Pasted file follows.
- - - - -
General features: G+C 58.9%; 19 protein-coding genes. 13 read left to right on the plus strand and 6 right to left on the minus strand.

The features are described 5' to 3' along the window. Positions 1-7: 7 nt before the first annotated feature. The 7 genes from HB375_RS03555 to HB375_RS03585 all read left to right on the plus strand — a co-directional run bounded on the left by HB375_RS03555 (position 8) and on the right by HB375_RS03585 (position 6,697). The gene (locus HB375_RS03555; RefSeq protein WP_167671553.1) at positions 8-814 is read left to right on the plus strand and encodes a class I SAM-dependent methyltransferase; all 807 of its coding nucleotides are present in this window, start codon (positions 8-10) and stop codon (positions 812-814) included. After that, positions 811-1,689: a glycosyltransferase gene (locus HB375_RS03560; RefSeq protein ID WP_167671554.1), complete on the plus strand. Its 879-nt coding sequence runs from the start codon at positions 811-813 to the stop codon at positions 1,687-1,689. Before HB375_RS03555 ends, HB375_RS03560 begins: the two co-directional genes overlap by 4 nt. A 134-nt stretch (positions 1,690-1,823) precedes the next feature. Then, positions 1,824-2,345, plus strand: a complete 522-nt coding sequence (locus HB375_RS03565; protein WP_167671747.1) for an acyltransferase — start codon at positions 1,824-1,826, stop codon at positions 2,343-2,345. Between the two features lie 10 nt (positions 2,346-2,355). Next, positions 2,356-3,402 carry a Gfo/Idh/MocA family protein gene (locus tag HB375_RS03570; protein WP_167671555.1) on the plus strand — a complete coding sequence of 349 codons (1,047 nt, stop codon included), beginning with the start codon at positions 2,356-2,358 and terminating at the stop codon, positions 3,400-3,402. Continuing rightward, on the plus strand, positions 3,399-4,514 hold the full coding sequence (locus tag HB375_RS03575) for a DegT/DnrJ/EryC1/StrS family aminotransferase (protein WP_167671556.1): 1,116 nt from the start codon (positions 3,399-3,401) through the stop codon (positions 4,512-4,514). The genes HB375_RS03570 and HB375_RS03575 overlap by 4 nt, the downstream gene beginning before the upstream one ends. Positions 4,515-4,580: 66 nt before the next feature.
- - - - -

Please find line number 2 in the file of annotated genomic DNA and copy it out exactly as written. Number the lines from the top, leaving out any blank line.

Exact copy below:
The features are described 5' to 3' along the window. Positions 1-7: 7 nt before the first annotated feature. The 7 genes from HB375_RS03555 to HB375_RS03585 all read left to right on the plus strand — a co-directional run bounded on the left by HB375_RS03555 (position 8) and on the right by HB375_RS03585 (position 6,697). The gene (locus HB375_RS03555; RefSeq protein WP_167671553.1) at positions 8-814 is read left to right on the plus strand and encodes a class I SAM-dependent methyltransferase; all 807 of its coding nucleotides are present in this window, start codon (positions 8-10) and stop codon (positions 812-814) included. After that, positions 811-1,689: a glycosyltransferase gene (locus HB375_RS03560; RefSeq protein ID WP_167671554.1), complete on the plus strand. Its 879-nt coding sequence runs from the start codon at positions 811-813 to the stop codon at positions 1,687-1,689. Before HB375_RS03555 ends, HB375_RS03560 begins: the two co-directional genes overlap by 4 nt. A 134-nt stretch (positions 1,690-1,823) precedes the next feature. Then, positions 1,824-2,345, plus strand: a complete 522-nt coding sequence (locus HB375_RS03565; protein WP_167671747.1) for an acyltransferase — start codon at positions 1,824-1,826, stop codon at positions 2,343-2,345. Between the two features lie 10 nt (positions 2,346-2,355). Next, positions 2,356-3,402 carry a Gfo/Idh/MocA family protein gene (locus tag HB375_RS03570; protein WP_167671555.1) on the plus strand — a complete coding sequence of 349 codons (1,047 nt, stop codon included), beginning with the start codon at positions 2,356-2,358 and terminating at the stop codon, positions 3,400-3,402. Continuing rightward, on the plus strand, positions 3,399-4,514 hold the full coding sequence (locus tag HB375_RS03575) for a DegT/DnrJ/EryC1/StrS family aminotransferase (protein WP_167671556.1): 1,116 nt from the start codon (positions 3,399-3,401) through the stop codon (positions 4,512-4,514). The genes HB375_RS03570 and HB375_RS03575 overlap by 4 nt, the downstream gene beginning before the upstream one ends. Positions 4,515-4,580: 66 nt before the next feature.